Brian Boshea, a Limerick nurse taking a concealed weapons training course, says concern about home invasions and other violent crimes has fueled his desire to carry a gun for protection.

“I’ve decided to become more responsible for my own safety rather than relying on law enforcement,” said Boshea, a 52-year-old surgical technologist.

Concern about crime and personal safety is behind a sharp increase in the number of concealed firearms permits issued by the Maine State Police, firearms instructors and gun rights advocates say.

The number of people seeking concealed gun permits from the state police in 2009 was 5,706, an increase of 40 percent over 2008. Portland, the state’s largest city, saw a 60 percent increase.

That increase is in keeping with a steady growth over the years in the number of new permits being approved by police agencies.

“In our membership, there’s a feeling of urgency. We’re going to be protecting ourselves and this is how we do it,” said Merv Keller, of the Falmouth Rod and Gun Club. “It’s also very empowering.”

Personal safety is a major reason given by students taking introductory handgun safety courses, particularly women, says Jeff Weinstein of the Maine Gun Owners Association and director of FirearmSafety.net. He typically asks students why they enroll in beginner or personal protection firearms classes.

“Usually the response is they’re concerned about horrific scenarios such as home invasions,” Weinstein said.

“People are looking for a means for self-defense. Calling 911 and the police, when it comes to violent crime, that’s the secondary move. That’s the follow-up,” he said.

The number of nonresident permits issued has also grown. Applicants are often seasonal residents or people from out of state who go hunting in Maine and want to carry a handgun with them.

Communities with police departments are usually in charge of issuing concealed firearms permits, while rural communities typically ask state police to handle the applications. Permits are good for four years.

State police have issued roughly 17,000 of the 29,000 active concealed firearms permits in Maine, 37 percent of them to nonresidents.

The number of permits issued each year includes new applications and renewals. There appears to have been some year-to-year fluctuation in new permit applications, but overall, there has been a gradual increase over the past 15 years.

State police issued 4,079 permits in 2006, the highest to that point. The numbers dropped in 2007 and 2008 from the 2006 total, but both were higher than four years earlier.

Residents are typically free to carry guns in most places in the state, but the guns must be visible unless the person has a concealed firearms permit. Even with a permit, people can’t carry guns in a state court building, a posted liquor establishment, on school property, in the area around the State House, on federal property and in some parks and wilderness areas, said Lt. David Bowler, head of the Maine State Police Gaming and Weapons Unit.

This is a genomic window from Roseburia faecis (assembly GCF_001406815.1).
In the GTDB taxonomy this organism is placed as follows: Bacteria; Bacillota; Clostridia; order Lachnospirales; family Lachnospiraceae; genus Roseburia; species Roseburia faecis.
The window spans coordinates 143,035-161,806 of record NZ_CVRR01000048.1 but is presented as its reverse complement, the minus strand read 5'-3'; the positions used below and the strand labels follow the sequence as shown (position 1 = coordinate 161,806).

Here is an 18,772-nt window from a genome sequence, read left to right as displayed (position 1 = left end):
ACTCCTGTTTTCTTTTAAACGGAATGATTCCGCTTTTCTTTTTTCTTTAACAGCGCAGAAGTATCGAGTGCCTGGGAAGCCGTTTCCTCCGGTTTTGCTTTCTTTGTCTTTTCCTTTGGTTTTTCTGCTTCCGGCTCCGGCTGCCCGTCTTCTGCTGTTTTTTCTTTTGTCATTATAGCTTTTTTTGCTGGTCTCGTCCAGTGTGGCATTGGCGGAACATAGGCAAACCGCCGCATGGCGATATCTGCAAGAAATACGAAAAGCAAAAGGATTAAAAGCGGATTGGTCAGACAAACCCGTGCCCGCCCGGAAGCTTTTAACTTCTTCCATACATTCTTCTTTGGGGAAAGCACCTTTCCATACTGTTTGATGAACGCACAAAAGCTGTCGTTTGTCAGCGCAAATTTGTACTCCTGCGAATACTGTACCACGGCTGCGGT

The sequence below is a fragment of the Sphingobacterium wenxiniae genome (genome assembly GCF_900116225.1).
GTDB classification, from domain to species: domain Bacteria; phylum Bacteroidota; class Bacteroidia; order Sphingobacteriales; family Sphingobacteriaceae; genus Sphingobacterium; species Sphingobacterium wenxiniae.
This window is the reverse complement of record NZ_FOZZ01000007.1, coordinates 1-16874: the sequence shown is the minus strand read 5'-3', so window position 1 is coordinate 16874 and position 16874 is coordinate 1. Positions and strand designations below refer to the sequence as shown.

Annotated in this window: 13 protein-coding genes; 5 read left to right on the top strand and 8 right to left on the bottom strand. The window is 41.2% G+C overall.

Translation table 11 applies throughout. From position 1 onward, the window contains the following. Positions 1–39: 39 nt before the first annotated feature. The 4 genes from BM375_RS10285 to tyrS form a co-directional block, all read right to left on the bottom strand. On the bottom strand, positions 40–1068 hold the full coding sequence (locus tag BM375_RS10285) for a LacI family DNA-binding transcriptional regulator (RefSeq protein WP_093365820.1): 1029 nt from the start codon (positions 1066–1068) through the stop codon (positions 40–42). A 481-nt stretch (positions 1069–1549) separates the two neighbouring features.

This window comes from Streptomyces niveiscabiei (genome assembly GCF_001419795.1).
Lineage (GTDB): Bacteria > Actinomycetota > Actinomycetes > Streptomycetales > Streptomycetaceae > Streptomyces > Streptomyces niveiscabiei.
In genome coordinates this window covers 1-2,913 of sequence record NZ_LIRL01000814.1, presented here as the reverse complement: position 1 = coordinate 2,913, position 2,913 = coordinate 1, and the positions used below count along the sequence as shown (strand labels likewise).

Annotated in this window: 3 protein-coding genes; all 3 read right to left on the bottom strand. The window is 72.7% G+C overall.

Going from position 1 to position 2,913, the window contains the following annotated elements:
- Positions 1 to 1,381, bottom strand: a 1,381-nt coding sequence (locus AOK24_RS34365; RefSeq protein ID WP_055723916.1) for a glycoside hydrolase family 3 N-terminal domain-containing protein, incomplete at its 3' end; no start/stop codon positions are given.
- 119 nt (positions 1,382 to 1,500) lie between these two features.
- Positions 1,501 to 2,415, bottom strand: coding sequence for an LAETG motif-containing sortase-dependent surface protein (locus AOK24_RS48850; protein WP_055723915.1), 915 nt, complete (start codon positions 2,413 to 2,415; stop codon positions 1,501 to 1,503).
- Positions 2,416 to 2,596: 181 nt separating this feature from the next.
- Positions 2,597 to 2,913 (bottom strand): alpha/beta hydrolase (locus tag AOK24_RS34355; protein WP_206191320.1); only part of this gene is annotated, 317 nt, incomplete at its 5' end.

Permits are typically issued by local police chiefs or the state police after a background check to make sure the applicant is not prohibited from owning a gun, because of a felony conviction, for example. The law lets police deny a permit to anyone who is not of “good moral character.”

Portland Police Chief James Craig said he was startled at the number of concealed firearms permits issued in Maine compared with Los Angeles, where he worked previously.

Los Angeles had a high crime rate and approved relatively few concealed firearms permits, while Maine has a low crime rate and is fairly liberal in granting the permits, he said.

But in Maine, granting concealed weapons permits has not increased crime, he said.

Craig said that to reduce the chance that the permits will be issued to irresponsible people, he scrutinizes applicants’ backgrounds closely, and sometimes denies a permit for certain misdemeanor convictions. Ten of 187 applicants were denied last year.

“I look at each and every permit. I do not delegate that,” he said. If a person has a reckless-conduct or operating-under-the-influence conviction “they’re not going to get a permit from me,” he said.

In addition to concern about personal safety, some gun-rights advocates believe there was an upswing in gun sales and concealed weapons permit applications when Democrats took control of the White House and Congress. Some feared that liberal members of the party would push for stricter gun control laws, although that has not materialized.

Sometimes a concealed firearms permit is for the simple convenience of being able to keep a handgun in a vehicle glovebox for the trip to and from a firing range.

Hank Wheat, training committee chairman for the Scarborough Fish and Game Association, said more people have been enrolling in concealed weapons training classes.

“We noticed that after 9/11 and it’s been continuing ever since,” Wheat said.

Paul Mattson of Harrison, who offers concealed weapons courses, said carrying a gun does not increase the likelihood someone will become involved in a confrontation.

“In our classes, we teach to avoid a confrontation if at all possible, but if you do have to defend yourself or an innocent other, you do have that training and ability.”

Boshea said defending himself against crime requires more than just carrying a gun.

“I think the most important thing anyone can do if they decide to engage in self-defense with a firearm is seek qualified instruction,” he said. “It’s right up there with flying an aircraft, driving a motorcycle or a car. There’s no margin for error.”

 

Staff Writer David Hench can be contacted at 791-6327 or at:

dhench@pressherald.com